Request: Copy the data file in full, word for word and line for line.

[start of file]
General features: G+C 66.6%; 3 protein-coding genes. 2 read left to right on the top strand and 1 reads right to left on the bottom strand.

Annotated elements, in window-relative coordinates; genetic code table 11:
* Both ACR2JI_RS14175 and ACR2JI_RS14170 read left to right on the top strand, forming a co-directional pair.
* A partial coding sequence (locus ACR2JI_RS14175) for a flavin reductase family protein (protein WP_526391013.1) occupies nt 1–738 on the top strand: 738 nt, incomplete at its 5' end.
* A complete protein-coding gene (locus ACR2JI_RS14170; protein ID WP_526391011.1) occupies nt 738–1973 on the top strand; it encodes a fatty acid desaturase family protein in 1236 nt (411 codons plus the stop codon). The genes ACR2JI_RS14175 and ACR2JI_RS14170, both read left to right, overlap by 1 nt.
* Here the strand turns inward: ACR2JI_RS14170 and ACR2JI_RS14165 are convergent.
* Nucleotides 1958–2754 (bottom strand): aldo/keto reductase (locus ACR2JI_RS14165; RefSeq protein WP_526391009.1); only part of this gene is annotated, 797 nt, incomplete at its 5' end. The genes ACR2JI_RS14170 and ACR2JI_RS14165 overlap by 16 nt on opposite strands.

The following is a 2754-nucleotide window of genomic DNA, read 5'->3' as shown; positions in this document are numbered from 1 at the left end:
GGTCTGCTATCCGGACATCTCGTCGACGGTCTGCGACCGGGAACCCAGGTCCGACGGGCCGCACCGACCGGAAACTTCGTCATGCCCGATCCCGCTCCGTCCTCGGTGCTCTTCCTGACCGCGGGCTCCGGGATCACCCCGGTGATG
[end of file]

General features: G+C 66.6%; 3 protein-coding genes. 2 read left to right on the top strand and 1 reads right to left on the bottom strand.

Annotated elements, in window-relative coordinates; genetic code table 11:
* Both ACR2JI_RS14175 and ACR2JI_RS14170 read left to right on the top strand, forming a co-directional pair.
* A partial coding sequence (locus ACR2JI_RS14175) for a flavin reductase family protein (protein WP_526391013.1) occupies nt 1–738 on the top strand: 738 nt, incomplete at its 5' end.
* A complete protein-coding gene (locus ACR2JI_RS14170; protein ID WP_526391011.1) occupies nt 738–1973 on the top strand; it encodes a fatty acid desaturase family protein in 1236 nt (411 codons plus the stop codon). The genes ACR2JI_RS14175 and ACR2JI_RS14170, both read left to right, overlap by 1 nt.
* Here the strand turns inward: ACR2JI_RS14170 and ACR2JI_RS14165 are convergent.
* Nucleotides 1958–2754 (bottom strand): aldo/keto reductase (locus ACR2JI_RS14165; RefSeq protein WP_526391009.1); only part of this gene is annotated, 797 nt, incomplete at its 5' end. The genes ACR2JI_RS14170 and ACR2JI_RS14165 overlap by 16 nt on opposite strands.

The following is a 2754-nucleotide window of genomic DNA, read 5'->3' as shown; positions in this document are numbered from 1 at the left end:
GGTCTGCTATCCGGACATCTCGTCGACGGTCTGCGACCGGGAACCCAGGTCCGACGGGCCGCACCGACCGGAAACTTCGTCATGCCCGATCCCGCTCCGTCCTCGGTGCTCTTCCTGACCGCGGGCTCCGGGATCACCCCGGTGATG